An Inspirational Note written by Bobbi Decious
My mother just told me yesterday, in speaking of the ~100 acre South central KY farm made up mainly of rocks, clay and sinkholes I grew up on, that they KNEW they couldn't make a living on the farm, but, they were raising children, not really anything else. Everything else was just a bonus. And, she was right, and she is STILL raising children but we all love the farm, with the thistles and ragweeds and whatever else is there.
I lost my father, my mother's best friend of 50+ years and the best dad, we think, in the world last week, so this touches a nerve with me today as I have to make it back to my world, work, etc. Daddy would have admired what you are doing SOOO much, as he was a student of all things agricultural, interested in new advances but loved the old ways too. One of my sister's has a goat herd that breaks her heart, too.
I have a few heirloom yellow tomato plants that I would like for you to have. They make a very large, meaty tomato with a little red on the bottom. These were from seeds saved from the long time, most beloved 4-H agent in Wayne Co, Ky ever. Mr. John Rickett was the 4-H agent there for, I'm sure almost 40 years, and my mother worked with him as the Extension secretary for about 33 yrs. He had these wonderful tomatoes that she always saved seeds from and got starts the next year, of course. Well, I guess this hadn't happened for a few yrs, but this year, the story goes, that "everyone had lost their Rickett tomato seeds" and she found an envelope marked 2000 in her pantry and my dad planted several trays of these seeds, hoping that 5 or 6 would come up. Well, probably 100 came up!! and they are 4-5 or 6 inches tall and I brought some home with me, but I can't keep that many and can't bear to throw them away. The plant is very large at full growth, so it must have room.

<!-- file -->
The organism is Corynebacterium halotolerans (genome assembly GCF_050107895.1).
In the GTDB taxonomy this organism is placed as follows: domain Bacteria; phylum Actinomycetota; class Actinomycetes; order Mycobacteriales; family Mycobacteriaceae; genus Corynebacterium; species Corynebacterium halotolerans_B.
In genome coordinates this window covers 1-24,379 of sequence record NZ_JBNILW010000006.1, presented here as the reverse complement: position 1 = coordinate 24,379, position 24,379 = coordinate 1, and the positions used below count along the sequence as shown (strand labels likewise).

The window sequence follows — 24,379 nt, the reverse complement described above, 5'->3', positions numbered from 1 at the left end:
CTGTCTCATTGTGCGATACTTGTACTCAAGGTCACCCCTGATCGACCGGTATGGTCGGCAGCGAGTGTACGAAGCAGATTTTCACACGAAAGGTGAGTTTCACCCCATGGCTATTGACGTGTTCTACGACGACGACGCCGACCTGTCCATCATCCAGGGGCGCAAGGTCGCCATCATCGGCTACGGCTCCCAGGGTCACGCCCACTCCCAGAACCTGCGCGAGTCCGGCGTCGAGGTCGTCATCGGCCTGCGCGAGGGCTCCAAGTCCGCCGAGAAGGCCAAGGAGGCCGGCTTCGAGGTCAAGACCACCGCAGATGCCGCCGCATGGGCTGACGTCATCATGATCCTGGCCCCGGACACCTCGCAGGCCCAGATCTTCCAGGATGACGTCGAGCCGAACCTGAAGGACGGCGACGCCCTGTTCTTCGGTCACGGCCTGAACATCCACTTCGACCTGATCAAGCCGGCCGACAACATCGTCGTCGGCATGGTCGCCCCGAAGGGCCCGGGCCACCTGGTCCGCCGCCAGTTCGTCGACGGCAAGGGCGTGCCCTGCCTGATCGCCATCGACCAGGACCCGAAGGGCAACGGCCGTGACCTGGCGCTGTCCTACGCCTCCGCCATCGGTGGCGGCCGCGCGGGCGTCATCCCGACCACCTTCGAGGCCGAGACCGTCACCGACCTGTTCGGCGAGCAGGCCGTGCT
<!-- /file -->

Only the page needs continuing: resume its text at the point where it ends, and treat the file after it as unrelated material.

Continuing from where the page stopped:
It just hit me that Daddy would like for you to have these tomatoes and for you to not give up. The day before his surgery he was out "delivering tomatoes" to several of his buddies at his hang-out places. Ah well, it's off to work, but I hope you can remember that even when the corn isn't growing, your children are, and learning to love the land and all of it's joys and heartaches.